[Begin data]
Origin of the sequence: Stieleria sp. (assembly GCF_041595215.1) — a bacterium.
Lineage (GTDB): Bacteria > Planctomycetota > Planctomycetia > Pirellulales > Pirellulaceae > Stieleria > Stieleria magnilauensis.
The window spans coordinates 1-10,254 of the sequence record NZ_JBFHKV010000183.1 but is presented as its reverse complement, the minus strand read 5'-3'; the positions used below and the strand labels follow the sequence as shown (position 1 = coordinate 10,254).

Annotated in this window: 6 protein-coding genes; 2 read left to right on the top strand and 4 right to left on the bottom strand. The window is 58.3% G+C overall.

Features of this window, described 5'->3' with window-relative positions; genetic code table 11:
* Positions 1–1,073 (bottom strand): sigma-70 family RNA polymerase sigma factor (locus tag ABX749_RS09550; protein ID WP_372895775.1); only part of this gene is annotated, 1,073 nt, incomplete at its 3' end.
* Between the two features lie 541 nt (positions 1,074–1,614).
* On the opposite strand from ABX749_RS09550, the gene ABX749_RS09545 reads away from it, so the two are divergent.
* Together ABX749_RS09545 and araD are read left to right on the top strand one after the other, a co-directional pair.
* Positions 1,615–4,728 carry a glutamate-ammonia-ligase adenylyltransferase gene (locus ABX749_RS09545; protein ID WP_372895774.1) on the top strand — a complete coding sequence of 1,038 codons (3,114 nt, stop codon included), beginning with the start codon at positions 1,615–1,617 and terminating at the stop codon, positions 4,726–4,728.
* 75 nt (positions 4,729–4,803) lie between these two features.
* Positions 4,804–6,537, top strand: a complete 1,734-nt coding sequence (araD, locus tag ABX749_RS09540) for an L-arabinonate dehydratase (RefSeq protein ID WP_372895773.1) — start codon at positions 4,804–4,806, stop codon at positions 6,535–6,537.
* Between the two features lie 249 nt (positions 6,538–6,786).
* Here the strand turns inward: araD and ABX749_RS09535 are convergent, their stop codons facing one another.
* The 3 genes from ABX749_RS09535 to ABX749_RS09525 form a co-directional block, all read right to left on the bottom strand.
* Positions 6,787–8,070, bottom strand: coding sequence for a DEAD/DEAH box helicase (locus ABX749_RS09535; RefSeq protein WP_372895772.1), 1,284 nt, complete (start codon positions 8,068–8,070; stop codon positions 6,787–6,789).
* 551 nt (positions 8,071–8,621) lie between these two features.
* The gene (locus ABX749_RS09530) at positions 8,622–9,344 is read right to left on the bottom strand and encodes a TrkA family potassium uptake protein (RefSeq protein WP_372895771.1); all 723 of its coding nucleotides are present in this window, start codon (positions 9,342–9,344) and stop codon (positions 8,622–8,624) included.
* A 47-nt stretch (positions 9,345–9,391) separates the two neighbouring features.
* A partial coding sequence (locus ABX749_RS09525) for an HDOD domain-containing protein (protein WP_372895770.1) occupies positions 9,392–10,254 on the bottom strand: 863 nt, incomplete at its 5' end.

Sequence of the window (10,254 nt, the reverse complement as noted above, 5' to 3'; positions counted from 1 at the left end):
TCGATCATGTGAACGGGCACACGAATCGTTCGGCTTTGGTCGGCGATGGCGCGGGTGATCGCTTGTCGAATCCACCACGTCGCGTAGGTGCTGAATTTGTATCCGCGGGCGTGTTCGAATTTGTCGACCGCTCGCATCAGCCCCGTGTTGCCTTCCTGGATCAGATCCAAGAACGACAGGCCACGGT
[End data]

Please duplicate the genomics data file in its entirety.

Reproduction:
Origin of the sequence: Stieleria sp. (assembly GCF_041595215.1) — a bacterium.
Lineage (GTDB): Bacteria > Planctomycetota > Planctomycetia > Pirellulales > Pirellulaceae > Stieleria > Stieleria magnilauensis.
The window spans coordinates 1-10,254 of the sequence record NZ_JBFHKV010000183.1 but is presented as its reverse complement, the minus strand read 5'-3'; the positions used below and the strand labels follow the sequence as shown (position 1 = coordinate 10,254).

Annotated in this window: 6 protein-coding genes; 2 read left to right on the top strand and 4 right to left on the bottom strand. The window is 58.3% G+C overall.

Features of this window, described 5'->3' with window-relative positions; genetic code table 11:
* Positions 1–1,073 (bottom strand): sigma-70 family RNA polymerase sigma factor (locus tag ABX749_RS09550; protein ID WP_372895775.1); only part of this gene is annotated, 1,073 nt, incomplete at its 3' end.
* Between the two features lie 541 nt (positions 1,074–1,614).
* On the opposite strand from ABX749_RS09550, the gene ABX749_RS09545 reads away from it, so the two are divergent.
* Together ABX749_RS09545 and araD are read left to right on the top strand one after the other, a co-directional pair.
* Positions 1,615–4,728 carry a glutamate-ammonia-ligase adenylyltransferase gene (locus ABX749_RS09545; protein ID WP_372895774.1) on the top strand — a complete coding sequence of 1,038 codons (3,114 nt, stop codon included), beginning with the start codon at positions 1,615–1,617 and terminating at the stop codon, positions 4,726–4,728.
* 75 nt (positions 4,729–4,803) lie between these two features.
* Positions 4,804–6,537, top strand: a complete 1,734-nt coding sequence (araD, locus tag ABX749_RS09540) for an L-arabinonate dehydratase (RefSeq protein ID WP_372895773.1) — start codon at positions 4,804–4,806, stop codon at positions 6,535–6,537.
* Between the two features lie 249 nt (positions 6,538–6,786).
* Here the strand turns inward: araD and ABX749_RS09535 are convergent, their stop codons facing one another.
* The 3 genes from ABX749_RS09535 to ABX749_RS09525 form a co-directional block, all read right to left on the bottom strand.
* Positions 6,787–8,070, bottom strand: coding sequence for a DEAD/DEAH box helicase (locus ABX749_RS09535; RefSeq protein WP_372895772.1), 1,284 nt, complete (start codon positions 8,068–8,070; stop codon positions 6,787–6,789).
* 551 nt (positions 8,071–8,621) lie between these two features.
* The gene (locus ABX749_RS09530) at positions 8,622–9,344 is read right to left on the bottom strand and encodes a TrkA family potassium uptake protein (RefSeq protein WP_372895771.1); all 723 of its coding nucleotides are present in this window, start codon (positions 9,342–9,344) and stop codon (positions 8,622–8,624) included.
* A 47-nt stretch (positions 9,345–9,391) separates the two neighbouring features.
* A partial coding sequence (locus ABX749_RS09525) for an HDOD domain-containing protein (protein WP_372895770.1) occupies positions 9,392–10,254 on the bottom strand: 863 nt, incomplete at its 5' end.

Sequence of the window (10,254 nt, the reverse complement as noted above, 5' to 3'; positions counted from 1 at the left end):
TCGATCATGTGAACGGGCACACGAATCGTTCGGCTTTGGTCGGCGATGGCGCGGGTGATCGCTTGTCGAATCCACCACGTCGCGTAGGTGCTGAATTTGTATCCGCGGGCGTGTTCGAATTTGTCGACCGCTCGCATCAGCCCCGTGTTGCCTTCCTGGATCAGATCCAAGAACGACAGGCCACGGT